As the below mentioned solution is application-based (i.e. only works for apps like Google Chrome), another way to approach this problem is to ignore the maximize button entirely and to install the open source app spectacle which offers the keyboard shortcut: ⌘ + ⌥ + F It also has some other nice features, too. And it works for all apps. In order to ...


Click the minimize/maximize button a second time or press Control-Command-F simultaneously. The button can be green or grey depending on how you have configured the appearance under the General pane of System Preferences. To resize window, simply double-click window bar. The best way to do this that I have found is to put the cursor in the upper left hand ...


With latest version of Chrome, there is the option to show the Toolbar (which includes tabs) in the View menu.


Zoom function can now be performed more easily — by double-clicking window title. You don't need to precisely aim at the small green button anymore, which I believe is the reason it has been converted into full screen button by default. If you hold the shift key and double-click the window title Applications that use "smart zoom" will be forced to do full ...


If none of that works, open Terminal and enter killall Dock.


WORKAROUND: Read somewhere that to get (temporarily) the resizing bar, you drag one of the split windows by the title to the other side of the monitor. The bar will remain for a while. Resize, and if needed, switch back the windows. It has been working for me on an external LG monitor in Mojave.


I found that BetterTouchTool solves this problem nicely (Note: BetterTouchTool is no longer free, the trial expires after 45 days). The Preferences aren't quite intuitive: Select "Other" category at the top of the window. Make sure that "Global" is selected at the left side. Click "Configure New Trigger" button in the bottom part of the window. Select "...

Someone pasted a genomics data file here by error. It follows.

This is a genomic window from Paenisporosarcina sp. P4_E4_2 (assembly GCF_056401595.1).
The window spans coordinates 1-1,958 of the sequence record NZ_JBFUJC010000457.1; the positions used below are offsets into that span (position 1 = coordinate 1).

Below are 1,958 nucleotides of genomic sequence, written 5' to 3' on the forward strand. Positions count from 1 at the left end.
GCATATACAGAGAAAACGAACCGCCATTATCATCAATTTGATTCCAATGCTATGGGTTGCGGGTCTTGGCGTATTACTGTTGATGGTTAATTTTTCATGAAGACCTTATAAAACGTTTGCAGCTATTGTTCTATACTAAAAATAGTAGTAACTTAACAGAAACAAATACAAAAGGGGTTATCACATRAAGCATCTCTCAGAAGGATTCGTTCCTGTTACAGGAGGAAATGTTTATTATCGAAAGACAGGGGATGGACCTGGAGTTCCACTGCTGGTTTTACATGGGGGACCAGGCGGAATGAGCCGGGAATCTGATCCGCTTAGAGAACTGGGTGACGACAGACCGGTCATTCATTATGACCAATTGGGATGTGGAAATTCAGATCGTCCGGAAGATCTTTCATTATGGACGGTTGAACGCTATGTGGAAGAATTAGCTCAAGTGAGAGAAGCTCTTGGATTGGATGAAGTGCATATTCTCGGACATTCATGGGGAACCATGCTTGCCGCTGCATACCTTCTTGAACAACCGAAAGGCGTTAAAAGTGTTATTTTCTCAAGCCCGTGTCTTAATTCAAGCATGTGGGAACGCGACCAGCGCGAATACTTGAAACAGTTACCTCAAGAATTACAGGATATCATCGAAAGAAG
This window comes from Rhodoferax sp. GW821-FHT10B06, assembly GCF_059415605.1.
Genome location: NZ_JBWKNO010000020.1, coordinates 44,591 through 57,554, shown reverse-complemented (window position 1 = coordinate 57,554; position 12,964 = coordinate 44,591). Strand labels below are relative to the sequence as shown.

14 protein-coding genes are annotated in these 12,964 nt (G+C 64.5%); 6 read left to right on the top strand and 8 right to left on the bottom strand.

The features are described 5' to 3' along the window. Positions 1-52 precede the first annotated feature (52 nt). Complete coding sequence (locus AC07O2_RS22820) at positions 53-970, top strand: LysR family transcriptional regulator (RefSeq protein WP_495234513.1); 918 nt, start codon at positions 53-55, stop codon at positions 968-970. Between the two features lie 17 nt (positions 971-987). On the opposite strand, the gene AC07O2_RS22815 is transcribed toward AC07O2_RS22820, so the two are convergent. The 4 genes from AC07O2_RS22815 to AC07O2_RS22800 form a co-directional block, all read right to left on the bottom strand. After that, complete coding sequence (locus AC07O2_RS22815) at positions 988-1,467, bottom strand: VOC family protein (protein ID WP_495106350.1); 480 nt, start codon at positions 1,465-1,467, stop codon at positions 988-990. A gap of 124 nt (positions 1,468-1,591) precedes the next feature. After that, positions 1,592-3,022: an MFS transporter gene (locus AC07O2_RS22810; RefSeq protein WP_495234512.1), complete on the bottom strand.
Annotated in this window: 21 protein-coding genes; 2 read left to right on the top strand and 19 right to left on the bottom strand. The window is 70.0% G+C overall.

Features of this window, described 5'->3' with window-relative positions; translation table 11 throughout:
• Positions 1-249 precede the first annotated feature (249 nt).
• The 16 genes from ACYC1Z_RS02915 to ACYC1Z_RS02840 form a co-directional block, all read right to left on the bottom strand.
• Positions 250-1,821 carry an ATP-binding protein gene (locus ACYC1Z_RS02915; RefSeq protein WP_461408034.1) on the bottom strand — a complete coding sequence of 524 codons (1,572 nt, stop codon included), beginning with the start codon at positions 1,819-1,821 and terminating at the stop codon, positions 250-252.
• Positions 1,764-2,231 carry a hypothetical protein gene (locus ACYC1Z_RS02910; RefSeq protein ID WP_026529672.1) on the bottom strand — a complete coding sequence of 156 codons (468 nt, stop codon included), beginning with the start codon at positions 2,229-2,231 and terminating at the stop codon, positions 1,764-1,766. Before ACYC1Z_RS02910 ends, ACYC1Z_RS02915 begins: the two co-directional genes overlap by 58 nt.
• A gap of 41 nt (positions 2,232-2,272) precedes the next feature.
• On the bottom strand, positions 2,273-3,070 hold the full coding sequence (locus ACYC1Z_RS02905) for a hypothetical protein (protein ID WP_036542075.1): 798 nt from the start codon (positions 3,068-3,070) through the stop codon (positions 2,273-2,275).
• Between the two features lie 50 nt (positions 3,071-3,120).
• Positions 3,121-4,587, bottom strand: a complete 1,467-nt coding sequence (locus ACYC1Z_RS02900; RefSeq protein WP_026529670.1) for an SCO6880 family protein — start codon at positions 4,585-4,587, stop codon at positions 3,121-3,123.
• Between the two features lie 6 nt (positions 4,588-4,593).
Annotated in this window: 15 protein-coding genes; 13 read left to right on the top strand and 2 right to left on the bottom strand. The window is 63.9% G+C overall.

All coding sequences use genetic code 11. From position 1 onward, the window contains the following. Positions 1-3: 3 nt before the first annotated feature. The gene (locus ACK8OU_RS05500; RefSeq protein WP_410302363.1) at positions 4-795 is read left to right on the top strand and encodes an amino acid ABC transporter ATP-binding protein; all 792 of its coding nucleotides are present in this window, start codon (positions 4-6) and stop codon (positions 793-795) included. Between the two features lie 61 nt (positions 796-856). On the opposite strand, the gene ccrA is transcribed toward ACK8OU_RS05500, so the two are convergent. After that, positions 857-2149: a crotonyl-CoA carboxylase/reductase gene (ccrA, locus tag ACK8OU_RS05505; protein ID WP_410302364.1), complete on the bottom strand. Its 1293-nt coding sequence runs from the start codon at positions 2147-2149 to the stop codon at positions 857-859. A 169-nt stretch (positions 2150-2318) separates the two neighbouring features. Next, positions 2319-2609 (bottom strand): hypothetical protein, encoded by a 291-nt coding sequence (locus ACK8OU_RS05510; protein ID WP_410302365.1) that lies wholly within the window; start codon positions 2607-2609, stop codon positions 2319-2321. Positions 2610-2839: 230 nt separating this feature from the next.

Use spectacle, a free open source app that has a bunch of handy window management shortcuts. While it doesn't change the default behavior of the green button, it makes it superfluous for me to do so as I can do everything using keyboard shortcuts without using the mouse. For full screen, press: cmd + option + F It also has a bunch of options for 1/2 ...


This doesn't let you switch straight to a target app, but ctrl + cursor keys will let you move left and right through your spaces to reach the full screen app. The shortcut can be changed in system preferences -> Keyboard -> Shortcuts -> Mission Control.


This is a quite old question, but I stumbled on it looking for the same thing (although on ML). The script looks interesting, but it's a bit far-fetched for me, I was looking for something simpler and preferably without add-ons. This is what I found and works for me: in the hot corner's pref pane, hold Command, Option, Control and/or Shift after clicking a ...


Shift-CMD-F is for presentation mode and will hide the tabs. You want full screen mode instead, so use Control-CMD-F. Tabs will show in full screen mode.


Open Google Chrome on your Mac Move cursor to top of screen where OS Toolbar is located and click VIEW In the drop-down menu that appears, click "Always show toolbar in full screen"


I've been annoyed by this, too, and the simple, yet very, very painful answer is to hold alt ⌥option and press the green title bar button (which should turn into a + when you hold option/alt) If this doesn't make it cover the screen, you can finish the job by holding alt ⌥option and double-clicking a corner to resize the window to fill the screen. ...


As you know, per your question, the preferences in the Preview app only apply to documents when first opened. It seems that OS X has a built in default view for full screen documents. I tried a couple things... I opened a PDF to Full Screen and set the view to Continuous to see if this would stick and that view would be chosen next time I went full screen. ...


macOS Sierra introduced 'reduce motion' which I find makes things much more pleasant ;) System Preferences > Accessibility > Display There, find and check the box labeled Reduce Motion